"I was mortified. I was worried about drug cartels and corrupt federales," she said.

"My phrase the whole time he was gone was 'let go and let God.' I had to or I would have worried about it the whole time."

But Olinger said he never once felt afraid on the trip.

"My mom’s biggest fear was that I’d get kidnapped by some cartel in Mexico or something. But I think people are inherently good. People were willing to help us."

"People say you shouldn't go to these places, but you can get into trouble in Mankato the same as Lima, Peru."

The biggest danger, he said, was the inherent risk of being on a motorcycle.

"In Bogota I was passing between a bus and a semi. I was only going like 10 mph. The bus bumped me and I ended up in the wheel well of the semi. I pulled my bike out. It needed some repair. There are lots of stories like that," he said.

While the people were friendly, they were not always good drivers.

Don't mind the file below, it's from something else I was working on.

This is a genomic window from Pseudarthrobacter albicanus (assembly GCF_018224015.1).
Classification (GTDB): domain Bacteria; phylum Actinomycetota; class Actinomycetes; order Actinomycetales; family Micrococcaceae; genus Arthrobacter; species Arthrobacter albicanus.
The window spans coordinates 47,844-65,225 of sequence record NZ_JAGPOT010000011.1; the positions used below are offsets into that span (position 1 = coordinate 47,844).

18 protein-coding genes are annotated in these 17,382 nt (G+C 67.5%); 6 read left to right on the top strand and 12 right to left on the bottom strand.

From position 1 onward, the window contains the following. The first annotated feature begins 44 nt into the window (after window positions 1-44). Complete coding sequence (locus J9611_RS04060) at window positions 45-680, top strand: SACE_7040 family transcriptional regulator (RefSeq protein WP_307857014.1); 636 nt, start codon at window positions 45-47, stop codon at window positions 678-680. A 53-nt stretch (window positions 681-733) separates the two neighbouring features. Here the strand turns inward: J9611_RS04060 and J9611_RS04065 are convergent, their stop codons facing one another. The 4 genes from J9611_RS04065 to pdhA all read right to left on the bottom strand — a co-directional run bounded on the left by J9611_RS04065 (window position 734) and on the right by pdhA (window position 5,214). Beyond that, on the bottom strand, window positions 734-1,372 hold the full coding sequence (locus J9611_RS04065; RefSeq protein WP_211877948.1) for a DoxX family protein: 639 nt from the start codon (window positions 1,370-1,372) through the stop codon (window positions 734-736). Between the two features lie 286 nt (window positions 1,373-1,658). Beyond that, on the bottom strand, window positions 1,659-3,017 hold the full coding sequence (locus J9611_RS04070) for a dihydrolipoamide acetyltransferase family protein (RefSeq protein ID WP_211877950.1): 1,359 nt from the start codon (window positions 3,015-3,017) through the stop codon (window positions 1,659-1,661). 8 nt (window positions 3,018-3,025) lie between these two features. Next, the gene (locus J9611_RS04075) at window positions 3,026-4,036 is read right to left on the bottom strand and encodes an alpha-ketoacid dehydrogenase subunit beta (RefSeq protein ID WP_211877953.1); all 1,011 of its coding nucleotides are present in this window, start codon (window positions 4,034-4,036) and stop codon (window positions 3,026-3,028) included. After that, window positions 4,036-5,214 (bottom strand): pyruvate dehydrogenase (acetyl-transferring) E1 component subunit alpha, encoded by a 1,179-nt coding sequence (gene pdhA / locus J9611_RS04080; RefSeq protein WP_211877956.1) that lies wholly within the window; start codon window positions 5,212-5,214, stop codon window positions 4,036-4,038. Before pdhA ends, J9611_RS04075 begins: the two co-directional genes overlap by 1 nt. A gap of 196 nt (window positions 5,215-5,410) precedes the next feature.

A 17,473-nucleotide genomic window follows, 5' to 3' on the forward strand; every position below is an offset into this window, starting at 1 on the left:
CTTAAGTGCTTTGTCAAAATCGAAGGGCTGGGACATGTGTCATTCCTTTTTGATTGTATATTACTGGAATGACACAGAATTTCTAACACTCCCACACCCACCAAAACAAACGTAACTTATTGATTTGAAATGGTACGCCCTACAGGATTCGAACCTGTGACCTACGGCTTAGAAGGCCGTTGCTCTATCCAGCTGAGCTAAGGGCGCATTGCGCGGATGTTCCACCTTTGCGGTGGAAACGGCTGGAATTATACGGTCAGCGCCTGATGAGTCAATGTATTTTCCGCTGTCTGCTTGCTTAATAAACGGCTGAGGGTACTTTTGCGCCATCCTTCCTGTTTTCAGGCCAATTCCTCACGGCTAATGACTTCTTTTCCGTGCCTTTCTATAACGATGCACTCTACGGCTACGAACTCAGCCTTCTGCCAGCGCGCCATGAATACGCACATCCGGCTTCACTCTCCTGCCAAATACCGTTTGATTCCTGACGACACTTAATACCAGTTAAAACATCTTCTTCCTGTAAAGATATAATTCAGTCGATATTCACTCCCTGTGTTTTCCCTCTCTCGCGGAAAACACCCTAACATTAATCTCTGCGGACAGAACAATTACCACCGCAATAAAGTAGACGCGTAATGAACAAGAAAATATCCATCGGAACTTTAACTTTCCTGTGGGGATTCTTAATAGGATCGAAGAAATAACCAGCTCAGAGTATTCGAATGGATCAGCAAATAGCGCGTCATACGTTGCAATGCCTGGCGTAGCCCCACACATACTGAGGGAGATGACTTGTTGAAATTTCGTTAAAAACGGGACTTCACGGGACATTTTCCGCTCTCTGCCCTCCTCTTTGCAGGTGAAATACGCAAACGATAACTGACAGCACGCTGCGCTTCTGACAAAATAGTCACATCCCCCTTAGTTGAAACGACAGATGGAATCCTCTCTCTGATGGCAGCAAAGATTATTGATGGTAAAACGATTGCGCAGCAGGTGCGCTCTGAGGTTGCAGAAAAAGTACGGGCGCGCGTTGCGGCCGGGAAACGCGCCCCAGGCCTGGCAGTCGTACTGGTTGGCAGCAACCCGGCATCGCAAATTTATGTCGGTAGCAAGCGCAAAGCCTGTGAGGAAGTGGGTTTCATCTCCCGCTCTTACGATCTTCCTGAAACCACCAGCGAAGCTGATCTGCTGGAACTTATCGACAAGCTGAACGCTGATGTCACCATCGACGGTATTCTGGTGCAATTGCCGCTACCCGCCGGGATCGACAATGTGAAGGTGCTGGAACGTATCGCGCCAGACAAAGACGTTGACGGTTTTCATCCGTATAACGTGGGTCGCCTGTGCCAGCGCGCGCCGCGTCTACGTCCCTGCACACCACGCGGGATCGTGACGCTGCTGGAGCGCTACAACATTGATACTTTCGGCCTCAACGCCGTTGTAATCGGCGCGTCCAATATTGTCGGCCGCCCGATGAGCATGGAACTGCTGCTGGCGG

"In my opinion, the Peruvians and Guatemalans are the worst drivers. It's like they had no regard for anything."

Heading up a mountain pass in fog in Guatemala the bikers hugged the shoulder as buses raced past them. "A guy came running down the road waving his arms. There was a huge pile-up ahead. We saw some nasty things, people lying in the street," Olinger said.

Repairs aplenty

"Being gone that long there were difficult times and they usually were problems with the motorcycle," Olinger said.

"I was going 35 mph in Costa Rica and the frame snapped in half on a dirt road. We got picked up and found a local welder and he came and picked up the bike and welded it back together and put some new bolts in and off I went. "That one was scary," he said.

"I learned a lot of patience, for sure. But I never really had second thoughts about the trip. I was just trying to enjoy it and live in the moment."

One of his biggest cycle-related challenges was in the middle of Argentina when his engine blew up.

"I was stuck in a town no bigger than Eagle Lake. There was nowhere to get an engine and everything there was very expensive."